The HP Saga: Investigation “Notable for a Lack of Close Supervision”

18 Sep ’06

Much more from the NYT’s team on the HP saga. Overview:

A secret investigation of news leaks at Hewlett-Packard was more elaborate than previously reported, and almost from the start involved the illicit gathering of private phone records and direct surveillance of board members and journalists, according to people briefed on the company’s review of the operation.

The effort received some degree of supervision from three officials — Patricia C. Dunn, the company’s chairwoman, along with its general counsel and another staff attorney — but was quickly farmed out to a network of private investigative firms early last year, according to descriptions of the findings. It is still unclear how much they knew of the details.

Some particularly notable new details (all of these are literally or almost literally extracted from the NYT story, and of course all appear to demonstrate that HP is still leaky as a sieve):

  • Detectives tried to plant software on at least one journalist’s computer that would enable messages to be traced. Representing themselves as an anonymous tipster, the detectives e-mailed a document to a CNET reporter, according to those briefed on the review. The e-mail was embedded with software that was supposed to trace who the document was forwarded to. The software did not work, however, and the reporter never wrote any story based on the bogus document.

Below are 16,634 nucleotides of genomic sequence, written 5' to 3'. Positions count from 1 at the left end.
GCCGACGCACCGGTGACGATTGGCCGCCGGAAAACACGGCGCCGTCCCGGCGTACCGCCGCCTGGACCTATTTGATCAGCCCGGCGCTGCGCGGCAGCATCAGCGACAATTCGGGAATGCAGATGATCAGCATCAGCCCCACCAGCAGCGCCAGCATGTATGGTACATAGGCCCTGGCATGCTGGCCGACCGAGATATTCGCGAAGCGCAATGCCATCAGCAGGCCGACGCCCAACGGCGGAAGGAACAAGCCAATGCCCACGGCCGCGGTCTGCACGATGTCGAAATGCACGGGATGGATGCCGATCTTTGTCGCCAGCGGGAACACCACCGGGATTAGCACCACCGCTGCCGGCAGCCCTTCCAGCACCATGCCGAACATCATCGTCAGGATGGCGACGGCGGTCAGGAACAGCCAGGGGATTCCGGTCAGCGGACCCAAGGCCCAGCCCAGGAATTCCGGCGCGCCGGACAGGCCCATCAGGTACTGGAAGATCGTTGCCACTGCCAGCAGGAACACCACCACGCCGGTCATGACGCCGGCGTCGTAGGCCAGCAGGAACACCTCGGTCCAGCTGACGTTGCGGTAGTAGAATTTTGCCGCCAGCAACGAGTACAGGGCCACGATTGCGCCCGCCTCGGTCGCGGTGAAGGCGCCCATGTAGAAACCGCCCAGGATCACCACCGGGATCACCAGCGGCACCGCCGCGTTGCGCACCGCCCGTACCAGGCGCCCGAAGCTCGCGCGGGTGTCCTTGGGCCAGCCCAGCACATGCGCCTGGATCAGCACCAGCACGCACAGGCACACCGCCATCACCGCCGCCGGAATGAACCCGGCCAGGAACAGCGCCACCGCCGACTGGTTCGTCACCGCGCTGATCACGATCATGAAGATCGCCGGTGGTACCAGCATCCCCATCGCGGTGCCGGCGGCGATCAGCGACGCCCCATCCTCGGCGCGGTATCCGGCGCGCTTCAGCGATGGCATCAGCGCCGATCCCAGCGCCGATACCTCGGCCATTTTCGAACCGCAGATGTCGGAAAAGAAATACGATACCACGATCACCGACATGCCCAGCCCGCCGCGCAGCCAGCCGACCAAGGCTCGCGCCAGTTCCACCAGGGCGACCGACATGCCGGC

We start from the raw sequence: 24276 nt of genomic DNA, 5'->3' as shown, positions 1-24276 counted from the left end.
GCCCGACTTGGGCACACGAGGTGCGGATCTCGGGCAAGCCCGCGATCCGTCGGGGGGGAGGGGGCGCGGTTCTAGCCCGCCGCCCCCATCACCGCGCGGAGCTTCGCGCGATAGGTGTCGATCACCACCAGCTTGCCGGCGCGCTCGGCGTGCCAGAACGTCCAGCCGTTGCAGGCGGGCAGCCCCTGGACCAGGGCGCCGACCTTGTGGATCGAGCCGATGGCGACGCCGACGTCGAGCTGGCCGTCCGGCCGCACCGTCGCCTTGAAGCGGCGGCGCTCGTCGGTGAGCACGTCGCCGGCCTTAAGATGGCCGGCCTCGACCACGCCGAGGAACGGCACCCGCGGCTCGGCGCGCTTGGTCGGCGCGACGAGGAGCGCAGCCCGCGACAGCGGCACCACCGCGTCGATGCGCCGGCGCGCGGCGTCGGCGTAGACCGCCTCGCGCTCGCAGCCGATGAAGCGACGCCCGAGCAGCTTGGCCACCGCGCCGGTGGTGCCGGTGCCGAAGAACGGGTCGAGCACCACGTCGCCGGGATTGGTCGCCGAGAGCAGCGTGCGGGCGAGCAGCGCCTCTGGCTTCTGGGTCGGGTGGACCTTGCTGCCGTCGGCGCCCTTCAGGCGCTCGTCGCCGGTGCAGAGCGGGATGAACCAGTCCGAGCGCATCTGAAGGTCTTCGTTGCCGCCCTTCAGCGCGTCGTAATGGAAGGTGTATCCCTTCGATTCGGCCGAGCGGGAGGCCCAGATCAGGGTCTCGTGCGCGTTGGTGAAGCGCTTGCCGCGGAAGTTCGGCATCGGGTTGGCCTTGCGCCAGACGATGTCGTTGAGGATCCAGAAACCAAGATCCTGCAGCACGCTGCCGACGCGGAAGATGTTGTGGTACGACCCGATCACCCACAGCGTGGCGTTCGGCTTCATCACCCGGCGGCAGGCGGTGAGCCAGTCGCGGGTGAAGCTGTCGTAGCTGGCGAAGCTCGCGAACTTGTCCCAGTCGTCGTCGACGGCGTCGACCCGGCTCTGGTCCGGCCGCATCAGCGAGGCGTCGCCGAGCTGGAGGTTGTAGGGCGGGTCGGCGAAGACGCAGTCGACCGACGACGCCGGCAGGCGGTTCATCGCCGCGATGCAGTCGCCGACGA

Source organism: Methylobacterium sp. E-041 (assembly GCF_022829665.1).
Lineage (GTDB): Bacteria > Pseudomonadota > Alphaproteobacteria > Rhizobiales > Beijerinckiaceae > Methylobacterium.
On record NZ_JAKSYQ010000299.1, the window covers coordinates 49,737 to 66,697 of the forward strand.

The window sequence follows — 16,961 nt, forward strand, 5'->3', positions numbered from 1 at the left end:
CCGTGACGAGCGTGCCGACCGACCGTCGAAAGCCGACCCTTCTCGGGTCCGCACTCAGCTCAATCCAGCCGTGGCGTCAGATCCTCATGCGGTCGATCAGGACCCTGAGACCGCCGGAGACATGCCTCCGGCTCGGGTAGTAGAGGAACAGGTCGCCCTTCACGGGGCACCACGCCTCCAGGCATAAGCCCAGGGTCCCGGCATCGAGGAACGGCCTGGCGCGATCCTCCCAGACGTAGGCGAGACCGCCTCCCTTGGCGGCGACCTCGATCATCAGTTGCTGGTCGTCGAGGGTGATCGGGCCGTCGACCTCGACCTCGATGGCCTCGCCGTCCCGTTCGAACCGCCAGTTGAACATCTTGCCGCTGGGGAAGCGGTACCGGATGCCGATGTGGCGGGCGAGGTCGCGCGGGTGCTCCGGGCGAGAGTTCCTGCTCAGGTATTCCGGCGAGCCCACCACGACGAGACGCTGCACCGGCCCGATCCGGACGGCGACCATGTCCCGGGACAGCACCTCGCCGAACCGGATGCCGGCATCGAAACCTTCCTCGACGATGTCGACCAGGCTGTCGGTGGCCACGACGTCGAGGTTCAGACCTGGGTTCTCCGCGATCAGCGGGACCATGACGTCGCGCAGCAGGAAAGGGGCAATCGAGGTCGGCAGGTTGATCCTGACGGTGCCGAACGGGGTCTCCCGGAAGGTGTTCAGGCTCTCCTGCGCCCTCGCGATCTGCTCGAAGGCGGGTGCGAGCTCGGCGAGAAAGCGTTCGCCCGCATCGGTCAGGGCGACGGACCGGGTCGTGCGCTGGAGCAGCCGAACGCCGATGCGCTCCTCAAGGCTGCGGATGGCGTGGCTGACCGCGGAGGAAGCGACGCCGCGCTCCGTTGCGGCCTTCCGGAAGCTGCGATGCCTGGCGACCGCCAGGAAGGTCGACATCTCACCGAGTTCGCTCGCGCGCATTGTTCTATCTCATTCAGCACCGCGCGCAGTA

• People briefed on Hewlett-Packard’s review of its internal investigation say that it was authorized by Ms. Dunn, the chairwoman, and put under the supervision of Kevin Hunsaker, a senior counsel who is the company’s director of ethics. But it is not clear what level of supervision he gave to the project.
  • The company’s review reveals that the investigation by its detectives was notable for a lack of close supervision by company officials.
  • The company asked Security Outsourcing Solutions, a detective firm hired in its investigation, for a legal opinion. The opinion was supplied by John Kiernan of Bonner Kiernan Trebach & Crociata, a Boston firm that shares an address and phone number with Security Outsourcing Solutions (more on this connection in my last post on this story).
  • The company has identified one of two employees who it said had been a target of scrutiny in the internal operation. It said the private phone records of the employee, Michael Moeller, director of corporate media relations, were taken. Robert Sherbin, Hewlett-Packard’s vice president for external communications and Mr. Moeller’s boss, said yesterday, “Investigators’ suspicions were misdirected and were unfounded.”
  • Executives and lawyers in the company’s Palo Alto, Calif., headquarters remained in the dark even after a summary report was produced for them about each of the two phases of the operation, according to those briefed on the company’s review. Neither of the reports, they said, outlined the methods used. There were discussions of phone numbers and calls in the report. But it is not clear why that fact apparently did not raise alarm among any Hewlett-Packard lawyers about the means used to gain the information.

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